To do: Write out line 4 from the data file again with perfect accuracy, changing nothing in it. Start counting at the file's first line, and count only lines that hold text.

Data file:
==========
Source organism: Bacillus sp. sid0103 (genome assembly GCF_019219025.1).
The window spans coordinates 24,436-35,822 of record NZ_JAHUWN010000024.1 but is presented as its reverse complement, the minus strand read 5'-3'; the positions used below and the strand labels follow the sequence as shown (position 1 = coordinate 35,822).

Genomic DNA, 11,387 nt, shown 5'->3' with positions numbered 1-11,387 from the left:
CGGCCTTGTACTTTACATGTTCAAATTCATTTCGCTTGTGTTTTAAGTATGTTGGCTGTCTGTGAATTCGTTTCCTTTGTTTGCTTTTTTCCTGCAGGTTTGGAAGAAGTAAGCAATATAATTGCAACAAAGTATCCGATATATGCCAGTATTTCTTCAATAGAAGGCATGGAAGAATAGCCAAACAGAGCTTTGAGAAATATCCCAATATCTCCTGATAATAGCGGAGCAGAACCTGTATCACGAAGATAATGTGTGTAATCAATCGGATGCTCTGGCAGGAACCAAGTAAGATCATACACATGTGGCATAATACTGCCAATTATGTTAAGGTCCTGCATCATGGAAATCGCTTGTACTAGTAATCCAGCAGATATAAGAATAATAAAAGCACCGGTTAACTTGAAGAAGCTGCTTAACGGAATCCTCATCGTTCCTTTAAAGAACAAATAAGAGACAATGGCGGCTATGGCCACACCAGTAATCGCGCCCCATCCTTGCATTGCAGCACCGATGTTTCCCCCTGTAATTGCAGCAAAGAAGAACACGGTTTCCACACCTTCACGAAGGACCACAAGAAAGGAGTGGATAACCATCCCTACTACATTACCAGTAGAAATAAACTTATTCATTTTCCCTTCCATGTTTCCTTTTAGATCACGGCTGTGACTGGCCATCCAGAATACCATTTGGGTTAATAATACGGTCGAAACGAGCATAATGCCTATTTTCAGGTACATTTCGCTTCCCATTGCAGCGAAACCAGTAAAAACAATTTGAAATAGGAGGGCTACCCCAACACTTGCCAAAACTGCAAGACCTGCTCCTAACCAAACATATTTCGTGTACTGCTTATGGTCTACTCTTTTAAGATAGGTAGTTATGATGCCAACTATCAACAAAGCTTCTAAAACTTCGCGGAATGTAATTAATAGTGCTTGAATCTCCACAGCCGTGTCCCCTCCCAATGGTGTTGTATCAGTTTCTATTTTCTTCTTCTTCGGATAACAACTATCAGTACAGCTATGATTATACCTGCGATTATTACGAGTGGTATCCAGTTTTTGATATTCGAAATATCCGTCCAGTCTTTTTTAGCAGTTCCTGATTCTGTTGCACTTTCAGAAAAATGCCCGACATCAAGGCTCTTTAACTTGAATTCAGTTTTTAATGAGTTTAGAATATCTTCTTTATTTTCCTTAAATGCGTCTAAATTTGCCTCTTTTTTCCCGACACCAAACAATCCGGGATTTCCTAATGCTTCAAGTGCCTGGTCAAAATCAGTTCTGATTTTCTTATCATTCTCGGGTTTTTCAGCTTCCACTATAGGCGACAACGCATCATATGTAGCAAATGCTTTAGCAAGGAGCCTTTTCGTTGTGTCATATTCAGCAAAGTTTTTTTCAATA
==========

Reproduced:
CGGCCTTGTACTTTACATGTTCAAATTCATTTCGCTTGTGTTTTAAGTATGTTGGCTGTCTGTGAATTCGTTTCCTTTGTTTGCTTTTTTCCTGCAGGTTTGGAAGAAGTAAGCAATATAATTGCAACAAAGTATCCGATATATGCCAGTATTTCTTCAATAGAAGGCATGGAAGAATAGCCAAACAGAGCTTTGAGAAATATCCCAATATCTCCTGATAATAGCGGAGCAGAACCTGTATCACGAAGATAATGTGTGTAATCAATCGGATGCTCTGGCAGGAACCAAGTAAGATCATACACATGTGGCATAATACTGCCAATTATGTTAAGGTCCTGCATCATGGAAATCGCTTGTACTAGTAATCCAGCAGATATAAGAATAATAAAAGCACCGGTTAACTTGAAGAAGCTGCTTAACGGAATCCTCATCGTTCCTTTAAAGAACAAATAAGAGACAATGGCGGCTATGGCCACACCAGTAATCGCGCCCCATCCTTGCATTGCAGCACCGATGTTTCCCCCTGTAATTGCAGCAAAGAAGAACACGGTTTCCACACCTTCACGAAGGACCACAAGAAAGGAGTGGATAACCATCCCTACTACATTACCAGTAGAAATAAACTTATTCATTTTCCCTTCCATGTTTCCTTTTAGATCACGGCTGTGACTGGCCATCCAGAATACCATTTGGGTTAATAATACGGTCGAAACGAGCATAATGCCTATTTTCAGGTACATTTCGCTTCCCATTGCAGCGAAACCAGTAAAAACAATTTGAAATAGGAGGGCTACCCCAACACTTGCCAAAACTGCAAGACCTGCTCCTAACCAAACATATTTCGTGTACTGCTTATGGTCTACTCTTTTAAGATAGGTAGTTATGATGCCAACTATCAACAAAGCTTCTAAAACTTCGCGGAATGTAATTAATAGTGCTTGAATCTCCACAGCCGTGTCCCCTCCCAATGGTGTTGTATCAGTTTCTATTTTCTTCTTCTTCGGATAACAACTATCAGTACAGCTATGATTATACCTGCGATTATTACGAGTGGTATCCAGTTTTTGATATTCGAAATATCCGTCCAGTCTTTTTTAGCAGTTCCTGATTCTGTTGCACTTTCAGAAAAATGCCCGACATCAAGGCTCTTTAACTTGAATTCAGTTTTTAATGAGTTTAGAATATCTTCTTTATTTTCCTTAAATGCGTCTAAATTTGCCTCTTTTTTCCCGACACCAAACAATCCGGGATTTCCTAATGCTTCAAGTGCCTGGTCAAAATCAGTTCTGATTTTCTTATCATTCTCGGGTTTTTCAGCTTCCACTATAGGCGACAACGCATCATATGTAGCAAATGCTTTAGCAAGGAGCCTTTTCGTTGTGTCATATTCAGCAAAGTTTTTTTCAATA